Michael Koryta's seventh novel, a gripping noir thriller-ghost story called The Cypress House, will be published this week, graced with blurbs from, among others, Dean Koontz, Dennis Lehane and Michael Connelly.
Koryta's sixth novel, So Cold the River, came out last June; his eighth, The Ridge, will be published this June.
He's 28 years old.
Does he ever sleep?
Chatting over lunch in downtown St. Petersburg, a few blocks from his home, Koryta grins. "Not very much."
His career suggests he doesn't waste time. Koryta published his first novel, Tonight I Said Goodbye, when he was 20, after winning a contest for best first private eye novel from St. Martin's Press and the Private Eye Writers of America. When he was 26, his fourth novel, Envy the Night, won the Los Angeles Times Book Prize for best mystery.
"I've been very lucky," he says. Winning the St. Martin's Press contest (which no longer exists) brought him a publishing contract "that had to cut years out of the process" of selling a first novel. "In the current publishing climate, I appreciate how great the opportunity was."
Koryta's first five books were detective fiction, four of them about Cleveland investigator Lincoln Perry. The author brought to them a knowledge of the Midwest — he grew up in Bloomington, Ind., and graduated from Indiana University — as well as an unusual qualification: He actually worked as a private investigator. "It had always fascinated me, so I started when I was 16, as an intern." By the time he was 18, he was doing surveillance and background checks and, after he graduated from college with a degree in criminal justice, went on to full-time PI work while writing his first several novels.
Despite his success at detective novels, with his last book, So Cold the River, Koryta not only switched publishers (from St. Martin's to a six-book deal with Little, Brown) but genres, moving from crime fiction to a supernatural tale. Set at the West Baden Springs Hotel in Indiana, opened in 1902, River is a creepy, compelling story that involves old crimes, restless spirits and a bottle of spring water with far from healthful properties.
River started out in the workaday world and drew the reader slowly into the paranormal. Koryta's new book, The Cypress House, takes the plunge with its first sentence: "They'd been on the train for five hours before Arlen Wagner saw the first of the dead men."
The men are not yet dead, though. Arlen has a talent he does not desire, the ability to know when others' deaths are imminent by seeing them in darkness as skeletons, in daylight as flesh and blood but with swirling smoke where their eyes should be.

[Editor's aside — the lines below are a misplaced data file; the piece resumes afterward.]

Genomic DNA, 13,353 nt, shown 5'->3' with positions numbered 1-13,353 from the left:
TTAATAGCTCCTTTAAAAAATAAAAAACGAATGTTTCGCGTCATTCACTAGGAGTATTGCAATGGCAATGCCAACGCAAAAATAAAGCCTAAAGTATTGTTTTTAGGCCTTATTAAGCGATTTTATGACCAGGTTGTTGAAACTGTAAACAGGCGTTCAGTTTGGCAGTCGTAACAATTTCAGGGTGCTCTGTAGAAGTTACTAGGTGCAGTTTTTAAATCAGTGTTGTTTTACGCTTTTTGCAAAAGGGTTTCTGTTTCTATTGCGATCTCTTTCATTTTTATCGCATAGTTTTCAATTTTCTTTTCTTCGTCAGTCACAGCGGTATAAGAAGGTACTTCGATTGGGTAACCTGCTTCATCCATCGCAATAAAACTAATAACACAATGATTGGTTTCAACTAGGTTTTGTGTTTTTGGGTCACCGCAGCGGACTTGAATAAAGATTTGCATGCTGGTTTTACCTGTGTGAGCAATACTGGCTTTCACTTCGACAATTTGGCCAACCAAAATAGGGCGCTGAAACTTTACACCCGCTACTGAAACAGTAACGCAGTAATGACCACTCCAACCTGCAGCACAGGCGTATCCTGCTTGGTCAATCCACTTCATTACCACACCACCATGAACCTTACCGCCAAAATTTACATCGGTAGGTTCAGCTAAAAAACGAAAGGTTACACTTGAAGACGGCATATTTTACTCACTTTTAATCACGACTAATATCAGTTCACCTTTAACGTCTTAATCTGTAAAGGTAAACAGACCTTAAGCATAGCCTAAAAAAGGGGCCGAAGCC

In that opening scene, Arlen is on a train full of fellow World War I veterans, bound for a railroad work camp in the Florida Keys. It's Labor Day weekend, 1935 — the weekend a Category 5 hurricane slammed into the Keys, killing about 400 people.
"I loved the idea of writing about that hurricane. I'd read a couple of great books about it," Koryta says, Willie Drye's Storm of the Century and Les Standiford's Last Train to Paradise.
He also had an idea for a character who has premonitions of death. "He's been on the battlefield" — Arlen fought at Belleau Wood — "because I figured the only thing that could make war more terrible is knowing which of your comrades would die. But I didn't want to write a war book."
When he imagined Arlen riding that train to the Keys, the story clicked. But Arlen gets off that train and persuades his friend Paul Brickhill to get off with him. That doesn't exactly save them, though. It sends them to the house of the title, an isolated beachfront speakeasy some 50 miles north of Tampa Bay, where a beautiful young woman with a lot of secrets is menaced by a corrupt judge, and Arlen sees skeletons and smoky eyes everywhere he looks.
"I wanted to open with that quality of heavy dread and never have it let up. I wanted it to be claustrophobic from the start, to have that Key Largo feel," Koryta says, referring to the Oscar-winning 1948 Humphrey Bogart movie set during a hurricane.
He admits he'll lose some readers by writing books with supernatural elements. "I'm the kind of reader who's just as excited about a new Stephen King novel as a new Elmore Leonard novel, but for some people it's one or the other." But he sees both genres as essentially mysteries: "You put a character in a situation where the world is out of balance. He has to figure out why and then put it back in balance."
Writing stories with paranormal elements has been "very freeing," he says. "It's so much fun."
Although he has lived in Florida for several years, The Cypress House is his first novel set here. "I feel like I've been around the Gulf Coast long enough to feel comfortable. Still, I made my protagonist an outsider. You can't sell a character as local unless you are a local. Besides, I like bringing a character into a situation that's unfamiliar."
Koryta ended up living in St. Petersburg part time (he still spends time in Bloomington) because of the annual Writers in Paradise conference at Eckerd College. "I first came as a student (in 2005) when I was still an undergraduate. I skipped a week of classes and banged up my credit card to come and take Dennis' class. It was worth every penny."
That would be Dennis Lehane, author of Moonlight Mile, Mystic River and other bestsellers, co-founder of the conference and part-time St. Petersburg resident. Koryta has been at every Writers in Paradise since, as a teaching assistant, workshop leader and, this year, as one of the evening speakers during last week's program.
Koryta is engaged to Christine Caya, who coordinates the conference. "The Writers in Paradise romance," he says. "St. Petersburg has been good to me."
Colette Bancroft can be reached at firstname.lastname@example.org or (727) 893-8435. She blogs on Critics Circle at blogs.tampabay.com/critics.